In re Angelito Bagasan TECSON, and Elena Villanueva Tecson, a/k/a Ellena Villanueva, Debtors., United States Bankruptcy Court, M.D. Florida, Jacksonville Division., 291 B.R. 199, No. 01-09728-3P1., March 31, 2003
In re Angelito Bagasan TECSON, and Elena Villanueva Tecson, a/k/a Ellena Villanueva, Debtors.
United States Bankruptcy Court, M.D. Florida, Jacksonville Division.
291 B.R. 199
March 31, 2003.
Keith H. Johnson, Jacksonville, FL, for debtors.
Roberta Kohn, Tampa, FL, Bruce T. Russell, Washington, DC, for creditors.
FINDINGS OF FACT AND CONCLUSIONS OF LAW ON DEBTORS' OBJECTION TO CLAIM NINE (9)
GEORGE L. PROCTOR, Bankruptcy Judge.
This Case is before the Court on Debt╜ors' Objection to Claim Nine (9). The parties waived oral argument and an evi╜dentiary hearing. After reviewing the pleadings, the Stipulation of Facts, exhib╜its, and Memoranda of Law, the Court makes the following Findings of Fact and Conclusions of Law:
FINDINGS OF FACT
1. The Debtors were criminally prose╜cuted and convicted for tax evasion for taxable years 1990, 1991 and 1992.
2. Criminal Judgments were entered against the Debtors on July 31, 1998.
3. The Debtors entered into a Payment Agreement dated May 21, 1999.
4. The amount of the restitution re╜quired in the Judgments was $75, 402.
5. The Debtors paid the $75,402 as re╜quired in the Judgments, and an Amended Satisfaction of Judgment dated January 18, 2000, was entered.
6. The Debtors were ordered to pay the restitution jointly and severally, but the Judgments did not direct how the IRS was to allocate the restitution payments to the Debtors' income tax liabilities with re╜spect to the 1990, 1991 and 1992 tax years.
7. On June 8, 2000, the IRS issued a statutory notice of deficiency to the Debt╜ors for tax years 1990, 1991 and 1992.
8. The statutory notice of deficiency provided the Debtors with a 90-day period in which to file a petition to challenge the tax deficiency in the United States Tax Court. The 90-day period expired on Sep╜tember 6, 2000.
9. On November 13, 2000, the Debtors filed a petition with the United States Tax Court.
10. On February 9, 2001 the United States Tax Court dismissed the petition for lack of jurisdiction.
11. Debtors filed a Chapter 11 Bank╜ruptcy Petition on October 18, 2001.
12. On October 30, 2001 the additional assessments for tax years 1990, 1991, and 1992 were made based on the statutory notice of deficiency.
13. The certified copy of Official Rec╜ord dated September 16, 2002 shows that $70,607.57 was received by the Internal Revenue Service and applied to the Debt╜ors' 1990 joint federal income tax liability.
CONCLUSIONS OF LAW
The Debtors' Objection to Claim Nine (9) raises two issues for this Courts deter╜mination. The first issue is whether the Internal Revenue Service properly credit╜ed the Debtors' criminal restitution pay╜ments to the 1990 tax year instead of allocating the payments across tax years 1990, 1991 and 1992. The second issue is whether the majority of Debtors' unse╜cured claim should be classified as a priori╜ty claim. This classification is dependent upon whether the 240-day priority period of 11 U.S.C. ╖ 507(a)(8)(ii) was tolled by the Debtors' intervening Tax Court case.
I. Allocation of Debtors' Restitution Payments
Voluntary payments of tax debt will typically be applied in the manner the taxpayer has designated. However, in cases where no valid designation is made or if the payment is made involuntarily, the payments will be allocated "in a man╜ner serving the best interest of the IRS." Rev. Proc.2002-26, 2002-15 I.R.B. 746, 2002 WL 545245 (IRS RPR). See also Liddon v. United States, 448 F.2d 509, 513 (5th Cir.1971), see also Bonner v. City of Prichard, 661 F.2d 1206, 1209 (11th Cir. 1981) (en banc) (adopting as binding prece╜dent all decisions of former Fifth Circuit handed down prior to October 1, 1981). Designated payments are defined as in╜stances where the taxpayer has directed or identified how the funds are to be applied. I.R.M. 18.104.22.168. Undesignated payments are defined as instances where the taxpay╜er has given no direction as to how the funds are to be applied. I.R.M. 22.214.171.124. Therefore, the IRS asserts that in the absence of judicial direction or valid tax╜payer designation, it is not required to post restitution payments to specific tax liabilities.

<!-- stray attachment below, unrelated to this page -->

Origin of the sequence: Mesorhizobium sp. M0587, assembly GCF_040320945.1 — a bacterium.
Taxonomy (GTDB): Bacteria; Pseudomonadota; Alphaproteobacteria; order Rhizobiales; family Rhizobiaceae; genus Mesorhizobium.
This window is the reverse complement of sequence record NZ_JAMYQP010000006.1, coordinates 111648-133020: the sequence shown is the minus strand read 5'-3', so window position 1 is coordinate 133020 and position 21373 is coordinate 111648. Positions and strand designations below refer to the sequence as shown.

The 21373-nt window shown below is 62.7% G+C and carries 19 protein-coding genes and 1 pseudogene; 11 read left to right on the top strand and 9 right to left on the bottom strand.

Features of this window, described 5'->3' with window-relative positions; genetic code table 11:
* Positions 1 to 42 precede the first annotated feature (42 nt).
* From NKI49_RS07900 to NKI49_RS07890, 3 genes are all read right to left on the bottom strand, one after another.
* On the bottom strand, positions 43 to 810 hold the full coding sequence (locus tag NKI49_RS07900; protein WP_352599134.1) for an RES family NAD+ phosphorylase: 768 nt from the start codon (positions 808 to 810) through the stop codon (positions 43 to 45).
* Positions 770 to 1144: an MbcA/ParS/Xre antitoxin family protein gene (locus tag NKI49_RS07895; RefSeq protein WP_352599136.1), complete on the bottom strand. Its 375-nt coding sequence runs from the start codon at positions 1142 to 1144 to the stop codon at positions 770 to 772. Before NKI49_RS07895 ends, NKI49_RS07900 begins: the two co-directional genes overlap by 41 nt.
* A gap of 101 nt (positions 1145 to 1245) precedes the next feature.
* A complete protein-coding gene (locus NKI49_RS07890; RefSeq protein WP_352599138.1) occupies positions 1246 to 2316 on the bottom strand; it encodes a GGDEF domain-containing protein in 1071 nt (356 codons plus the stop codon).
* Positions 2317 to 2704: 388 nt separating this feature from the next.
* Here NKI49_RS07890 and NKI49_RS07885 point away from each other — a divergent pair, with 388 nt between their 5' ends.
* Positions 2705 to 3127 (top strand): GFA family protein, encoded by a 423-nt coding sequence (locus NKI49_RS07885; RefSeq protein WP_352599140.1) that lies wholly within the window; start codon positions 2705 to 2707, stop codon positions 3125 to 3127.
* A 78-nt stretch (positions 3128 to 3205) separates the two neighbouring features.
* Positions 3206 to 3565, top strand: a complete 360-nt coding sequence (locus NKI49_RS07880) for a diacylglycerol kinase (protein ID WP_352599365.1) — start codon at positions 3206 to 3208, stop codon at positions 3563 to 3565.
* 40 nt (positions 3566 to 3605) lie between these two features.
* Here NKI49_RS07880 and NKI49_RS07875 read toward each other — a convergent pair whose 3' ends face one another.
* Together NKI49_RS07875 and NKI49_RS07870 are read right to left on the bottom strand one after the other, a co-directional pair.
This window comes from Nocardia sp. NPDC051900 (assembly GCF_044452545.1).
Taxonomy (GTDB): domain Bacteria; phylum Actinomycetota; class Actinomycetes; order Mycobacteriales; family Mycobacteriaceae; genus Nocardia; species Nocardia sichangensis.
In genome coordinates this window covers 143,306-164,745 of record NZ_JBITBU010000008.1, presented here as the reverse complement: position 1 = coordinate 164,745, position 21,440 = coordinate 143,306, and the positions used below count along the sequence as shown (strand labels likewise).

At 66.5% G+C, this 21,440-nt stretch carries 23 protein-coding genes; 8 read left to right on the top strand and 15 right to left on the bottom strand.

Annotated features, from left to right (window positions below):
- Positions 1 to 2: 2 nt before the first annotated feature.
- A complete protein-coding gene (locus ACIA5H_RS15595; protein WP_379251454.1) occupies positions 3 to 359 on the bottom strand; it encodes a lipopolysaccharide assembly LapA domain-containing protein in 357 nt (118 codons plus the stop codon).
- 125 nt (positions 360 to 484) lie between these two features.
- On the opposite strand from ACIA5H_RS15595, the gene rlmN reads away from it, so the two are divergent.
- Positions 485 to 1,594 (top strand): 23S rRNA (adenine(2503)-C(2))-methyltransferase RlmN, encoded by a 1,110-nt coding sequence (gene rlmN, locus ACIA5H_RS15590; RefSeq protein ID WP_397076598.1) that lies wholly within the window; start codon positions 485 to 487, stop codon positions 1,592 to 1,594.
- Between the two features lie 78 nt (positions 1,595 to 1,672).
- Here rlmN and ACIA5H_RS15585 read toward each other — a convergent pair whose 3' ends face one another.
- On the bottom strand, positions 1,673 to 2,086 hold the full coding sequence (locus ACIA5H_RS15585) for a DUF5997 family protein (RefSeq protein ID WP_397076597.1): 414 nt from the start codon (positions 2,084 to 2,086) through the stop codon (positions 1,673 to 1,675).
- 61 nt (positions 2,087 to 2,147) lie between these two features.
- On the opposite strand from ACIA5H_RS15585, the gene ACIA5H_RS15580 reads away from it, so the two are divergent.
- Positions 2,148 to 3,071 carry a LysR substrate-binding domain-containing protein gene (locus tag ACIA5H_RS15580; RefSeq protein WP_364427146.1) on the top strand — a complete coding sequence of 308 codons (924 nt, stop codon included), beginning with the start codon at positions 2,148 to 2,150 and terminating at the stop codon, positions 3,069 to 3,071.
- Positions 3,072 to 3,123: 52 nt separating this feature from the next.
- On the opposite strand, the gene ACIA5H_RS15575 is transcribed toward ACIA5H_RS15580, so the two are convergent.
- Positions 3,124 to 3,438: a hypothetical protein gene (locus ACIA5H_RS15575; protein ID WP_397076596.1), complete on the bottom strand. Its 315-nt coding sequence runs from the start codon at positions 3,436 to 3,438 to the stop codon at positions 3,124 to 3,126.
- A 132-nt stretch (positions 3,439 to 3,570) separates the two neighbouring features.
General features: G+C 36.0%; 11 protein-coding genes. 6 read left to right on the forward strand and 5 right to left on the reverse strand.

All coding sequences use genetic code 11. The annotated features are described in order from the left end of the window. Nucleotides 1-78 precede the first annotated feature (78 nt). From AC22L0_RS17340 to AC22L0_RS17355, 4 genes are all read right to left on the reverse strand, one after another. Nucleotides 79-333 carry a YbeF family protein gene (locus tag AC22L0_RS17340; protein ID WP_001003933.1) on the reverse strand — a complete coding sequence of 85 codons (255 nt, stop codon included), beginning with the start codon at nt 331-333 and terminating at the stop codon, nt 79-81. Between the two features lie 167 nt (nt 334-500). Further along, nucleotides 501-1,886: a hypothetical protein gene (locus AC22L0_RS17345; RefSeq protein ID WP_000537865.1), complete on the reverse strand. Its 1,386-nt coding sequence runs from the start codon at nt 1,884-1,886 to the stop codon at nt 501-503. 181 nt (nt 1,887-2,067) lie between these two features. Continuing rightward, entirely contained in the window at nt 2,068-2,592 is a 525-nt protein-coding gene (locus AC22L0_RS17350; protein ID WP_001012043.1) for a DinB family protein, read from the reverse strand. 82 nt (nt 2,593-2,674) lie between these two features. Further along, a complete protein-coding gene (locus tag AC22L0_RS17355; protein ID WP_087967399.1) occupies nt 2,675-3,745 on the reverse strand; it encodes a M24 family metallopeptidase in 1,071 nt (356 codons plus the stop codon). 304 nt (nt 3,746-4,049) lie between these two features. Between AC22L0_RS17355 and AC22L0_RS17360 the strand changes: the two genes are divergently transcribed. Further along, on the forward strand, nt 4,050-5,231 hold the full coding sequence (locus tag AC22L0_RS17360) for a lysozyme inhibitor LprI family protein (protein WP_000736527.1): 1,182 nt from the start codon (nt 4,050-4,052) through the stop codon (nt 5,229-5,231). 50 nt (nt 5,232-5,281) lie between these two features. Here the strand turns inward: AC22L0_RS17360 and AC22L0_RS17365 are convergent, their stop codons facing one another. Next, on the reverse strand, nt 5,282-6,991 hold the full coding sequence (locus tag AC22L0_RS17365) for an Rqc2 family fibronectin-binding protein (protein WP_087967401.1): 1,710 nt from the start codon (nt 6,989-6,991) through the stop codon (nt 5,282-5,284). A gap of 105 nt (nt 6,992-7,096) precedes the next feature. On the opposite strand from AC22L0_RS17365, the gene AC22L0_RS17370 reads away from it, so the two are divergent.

The definition of an involuntary payment was established in Amos v. Comm'r , 47 T.C. 65, 69, 1966 WL 1102 (1966). In Amos, the Tax Court stated "any payment received by agents of the United States as a result of distraint or levy or from a legal proceeding in which the Government is seeking to collect its delinquent taxes or file a claim therefor." Id.; A & B Heating and Air Conditioning, 823 F.2d 462 (11th Cir.1987).
The IRS asserts that nothing in the Judgment entered against the Debtors re╜quired their restitution payments be allo╜cated to a particular liability or tax year. Therefore, the IRS argues that since it is permitted to apply undesignated payments in its best interest that it followed its established procedures in applying the Debtors' restitution payments to the earli╜est period of the their liability. Rev. Proc. 2002-26, 2002-15 I.R.B. 746, 2002 WL 545245.
Debtors argue that their restitution pay╜ments do not fall squarely within the cate╜gories of voluntary or involuntary. Fur╜ther, Debtors argue that based upon a prior Supreme Court decision, this Court has the inherent authority to direct the IRS's application of plan payments among different priority unsecured claims. Unit╜ed States v. Energy Resources Co., 495 U.S. 545, 551, 110 S.Ct. 2139, 109 L.Ed.2d 580 (1990). In Energy Resources, the Su╜preme Court held that a bankruptcy court has equitable authority, premised on 11 U.S.C. ╖╖ 1123(b)(5) and 105, to allocate payments by a corporation in a Chapter 11 reorganization to the trust fund portion of the corporation's tax liability, as long as the bankruptcy court makes speck find╜ings that such a designation is necessary for the success of reorganization. Id .